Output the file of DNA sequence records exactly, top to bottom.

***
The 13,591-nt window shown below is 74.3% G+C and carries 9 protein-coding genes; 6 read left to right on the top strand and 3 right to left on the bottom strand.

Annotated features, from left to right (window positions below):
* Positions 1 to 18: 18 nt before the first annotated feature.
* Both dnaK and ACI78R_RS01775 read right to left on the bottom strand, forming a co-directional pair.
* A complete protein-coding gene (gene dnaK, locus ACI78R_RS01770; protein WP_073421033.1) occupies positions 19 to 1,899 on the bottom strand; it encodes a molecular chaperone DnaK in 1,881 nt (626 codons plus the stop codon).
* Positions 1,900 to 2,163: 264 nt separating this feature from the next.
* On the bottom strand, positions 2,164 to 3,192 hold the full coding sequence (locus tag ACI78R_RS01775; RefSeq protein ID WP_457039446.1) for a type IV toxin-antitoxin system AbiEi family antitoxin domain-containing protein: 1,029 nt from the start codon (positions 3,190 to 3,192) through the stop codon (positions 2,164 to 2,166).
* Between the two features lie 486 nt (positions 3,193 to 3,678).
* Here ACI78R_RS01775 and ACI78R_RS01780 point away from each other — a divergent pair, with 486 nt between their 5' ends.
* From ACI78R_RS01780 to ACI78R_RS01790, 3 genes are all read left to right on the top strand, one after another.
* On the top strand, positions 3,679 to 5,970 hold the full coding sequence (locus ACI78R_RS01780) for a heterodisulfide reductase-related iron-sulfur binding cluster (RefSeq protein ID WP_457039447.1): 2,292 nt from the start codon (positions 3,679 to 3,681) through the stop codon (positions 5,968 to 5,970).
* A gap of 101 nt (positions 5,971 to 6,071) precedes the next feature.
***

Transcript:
The 13,591-nt window shown below is 74.3% G+C and carries 9 protein-coding genes; 6 read left to right on the top strand and 3 right to left on the bottom strand.

Annotated features, from left to right (window positions below):
* Positions 1 to 18: 18 nt before the first annotated feature.
* Both dnaK and ACI78R_RS01775 read right to left on the bottom strand, forming a co-directional pair.
* A complete protein-coding gene (gene dnaK, locus ACI78R_RS01770; protein WP_073421033.1) occupies positions 19 to 1,899 on the bottom strand; it encodes a molecular chaperone DnaK in 1,881 nt (626 codons plus the stop codon).
* Positions 1,900 to 2,163: 264 nt separating this feature from the next.
* On the bottom strand, positions 2,164 to 3,192 hold the full coding sequence (locus tag ACI78R_RS01775; RefSeq protein ID WP_457039446.1) for a type IV toxin-antitoxin system AbiEi family antitoxin domain-containing protein: 1,029 nt from the start codon (positions 3,190 to 3,192) through the stop codon (positions 2,164 to 2,166).
* Between the two features lie 486 nt (positions 3,193 to 3,678).
* Here ACI78R_RS01775 and ACI78R_RS01780 point away from each other — a divergent pair, with 486 nt between their 5' ends.
* From ACI78R_RS01780 to ACI78R_RS01790, 3 genes are all read left to right on the top strand, one after another.
* On the top strand, positions 3,679 to 5,970 hold the full coding sequence (locus ACI78R_RS01780) for a heterodisulfide reductase-related iron-sulfur binding cluster (RefSeq protein ID WP_457039447.1): 2,292 nt from the start codon (positions 3,679 to 3,681) through the stop codon (positions 5,968 to 5,970).
* A gap of 101 nt (positions 5,971 to 6,071) precedes the next feature.